A belated Schumann premiere and a Saint-Saëns spectacular from Krivine, CSO

Sat May 12, 2018 at 12:46 pm

By Lawrence A. Johnson

Isabelle Faust performed Schumann’s Violin Concerto with the Chicago Symphony Orchestra Friday night. Photo: Felix Broede

Emmanuel Krivine was back on the podium for his second week this season with the Chicago Symphony Orchestra. Friday night’s program proved something of a mixed bag, offering an uneven first half followed by a symphonic spectacular after intermission.

The evening led off with Brahms’ Tragic Overture. A perennial of the Solti era, this staple, amazingly, has not been performed by the orchestra downtown in 26 years.

Krivine’s penchant for fast tempos didn’t do Brahms’ music any favors. The French conductor’s garrulous rush through the score was unconvincing, diluting the dark, dramatic weight at its core, and losing the essential contrast of the consolatory second theme.

Robert Schumann’s Violin Concerto was the evening’s centerpiece performed by Isabelle Faust, and heard in its belated Orchestra Hall debut. (The work’s only previous CSO appearance was with Christian Tetzlaff in 1996 at Ravinia under Christoph Eschenbach.)

Few works by great composers have had as unpromising a history as Schumann’s Violin Concerto, his last major completed work. Written for Joseph Joachim, it was never played in public by the great virtuoso, and was withheld by Joachim and the composer’s widow Clara in the first published edition of Schumann’s music. The concerto did not receive its world premiere until 1937 in Berlin with George Kulenkampff as soloist, 84 years after its completion.

Joachim believed that the concerto reflected Schumann’s tragically declining mental health, and he has a point. The work seems to want to be a big Romantic fiddle concerto but Schumann seemed unable to summon up either the heroic spirit or the compositional ability to accomplish that feat. The solo line in the discursive first movement often seems to trail off from the orchestra into its own world, not unlike Schumann’s own badly damaged psyche. And while the final movement supplies the requisite solo fireworks, the violin line is centered around a ditzy main theme that feels downright trivial.

In her CSO debut, Isabelle Faust made as worthy a case as possible for this problematic work. In the long opening movement her taut playing and lean, refined tone keep the musical argument as concentrated and forward-moving as possible. She brought a fragile, touching intimacy to the inward slow movement and blazed through all the technical landmines of the finale in flamboyant, wholly unruffled fashion.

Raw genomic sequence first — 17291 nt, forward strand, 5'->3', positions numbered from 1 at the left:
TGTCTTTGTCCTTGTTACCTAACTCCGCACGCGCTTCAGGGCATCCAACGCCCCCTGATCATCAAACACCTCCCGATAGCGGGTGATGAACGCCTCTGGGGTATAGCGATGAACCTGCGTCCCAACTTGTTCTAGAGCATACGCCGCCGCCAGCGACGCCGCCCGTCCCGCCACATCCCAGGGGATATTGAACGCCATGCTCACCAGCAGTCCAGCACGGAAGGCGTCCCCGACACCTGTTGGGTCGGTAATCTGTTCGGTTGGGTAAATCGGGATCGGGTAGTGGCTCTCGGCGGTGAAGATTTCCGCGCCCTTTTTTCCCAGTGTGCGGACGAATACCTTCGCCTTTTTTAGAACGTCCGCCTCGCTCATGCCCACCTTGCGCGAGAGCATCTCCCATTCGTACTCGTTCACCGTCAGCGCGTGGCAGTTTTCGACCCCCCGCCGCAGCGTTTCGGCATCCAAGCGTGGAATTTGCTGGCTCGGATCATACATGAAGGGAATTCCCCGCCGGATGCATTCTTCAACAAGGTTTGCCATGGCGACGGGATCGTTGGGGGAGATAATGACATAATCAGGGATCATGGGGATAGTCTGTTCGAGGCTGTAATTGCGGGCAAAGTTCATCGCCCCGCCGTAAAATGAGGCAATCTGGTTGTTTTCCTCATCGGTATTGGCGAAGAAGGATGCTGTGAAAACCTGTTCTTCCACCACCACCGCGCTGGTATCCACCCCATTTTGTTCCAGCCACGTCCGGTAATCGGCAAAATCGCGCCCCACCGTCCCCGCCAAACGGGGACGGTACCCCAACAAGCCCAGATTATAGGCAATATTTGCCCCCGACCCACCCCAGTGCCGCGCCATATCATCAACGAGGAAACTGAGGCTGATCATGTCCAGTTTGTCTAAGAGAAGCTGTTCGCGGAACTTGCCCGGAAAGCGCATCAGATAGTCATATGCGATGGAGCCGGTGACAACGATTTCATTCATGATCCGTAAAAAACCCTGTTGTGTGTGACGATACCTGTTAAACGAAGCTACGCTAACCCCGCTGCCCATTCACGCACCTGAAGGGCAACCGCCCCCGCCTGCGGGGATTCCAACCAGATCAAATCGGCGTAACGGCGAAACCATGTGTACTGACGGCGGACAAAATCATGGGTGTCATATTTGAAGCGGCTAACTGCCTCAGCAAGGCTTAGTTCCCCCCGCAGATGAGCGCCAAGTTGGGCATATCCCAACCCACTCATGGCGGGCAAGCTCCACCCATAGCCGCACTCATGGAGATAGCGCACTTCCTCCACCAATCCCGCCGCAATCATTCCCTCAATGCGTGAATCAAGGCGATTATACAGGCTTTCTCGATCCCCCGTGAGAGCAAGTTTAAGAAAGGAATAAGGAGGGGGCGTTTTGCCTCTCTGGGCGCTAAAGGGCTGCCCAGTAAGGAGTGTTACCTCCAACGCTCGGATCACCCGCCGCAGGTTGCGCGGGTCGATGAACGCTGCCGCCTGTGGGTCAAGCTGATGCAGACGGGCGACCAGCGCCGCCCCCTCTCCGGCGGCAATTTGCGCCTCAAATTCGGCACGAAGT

Krivine’s soft-focus accompaniment could have used more of Faust’s acuity—slack and not very well coordinated, Krivine and the orchestra wound up finishing behind Faust in the closing bars.

The German violinist showed what she could accomplish with better music in her Bach encore, a poised and tender rendering of the Largo from the Sonata No. 3 in C Major, BWV 1005.

Krivine was more in his element in his compatriot Saint-Saëns’ mighty “Organ” symphony (No. 3). Yet here too the opening section would have benefited from greater rhythmic finesse, the shifting tempos sometimes sloughed over.

Emmanuel Krivine

The performance came into its own with the Poco adagio. Here Krivine’s direction found its footing, skillfully balancing the organ’s warm foundation for the strings’ arching melody, played with rich tone without turning soupy.

The final movement was superbly done—exciting with strong momentum and well played, a jarring horn lapse apart. As in all great performances of Saint-Saëns’ showpiece, it leaves you marveling at the facility and sheer audacity of his scoring–woodwinds imitating organ textures and vice versa, and delightful, four-hand rippling piano in the finale. Krivine avoided peaking too soon in a movement with many peaks, building inexorably to the grandiose coda, brass, organ and timpani punching out the final notes.

With Paul Jacobs once again at the console, as in the last CSO performance four years ago, the organist handled his primus inter pares contributions with taste and thunder as needed.  He was given a rare opportunity for a solo encore with Bach’s Fugue in A minor, BWV 543.

The program will be repeated 8 p.m. Saturday and 7:30 p.m. Tuesday. cso.org; 312-294-3000.

Posted in Performances

2 Responses to “A belated Schumann premiere and a Saint-Saëns spectacular from Krivine, CSO”

  1. Posted May 13, 2018 at 7:04 pm by John Lowe

    Thank you for your thorough review. Re the Organ Symphony — not counting perennial champion Munch, what are your favorite recorded versions please?

  2. Posted May 14, 2018 at 3:35 pm by Lawrence A. Johnson

    As you noted, the 1959 Charles Munch Boston Symphony recording of the Saint-Saëns symphony has still never been equaled after a half-century, either sonically or as a performance.

    Not his usual repertory, but Daniel Barenboim did an excellent recording of the Saint-Saëns with the Chicago Symphony (even with the organ track looped in). Many of Barenboim’s best CSO recordings (i.e., the complete Bruckner symphonies), were done for DG before he became music director.


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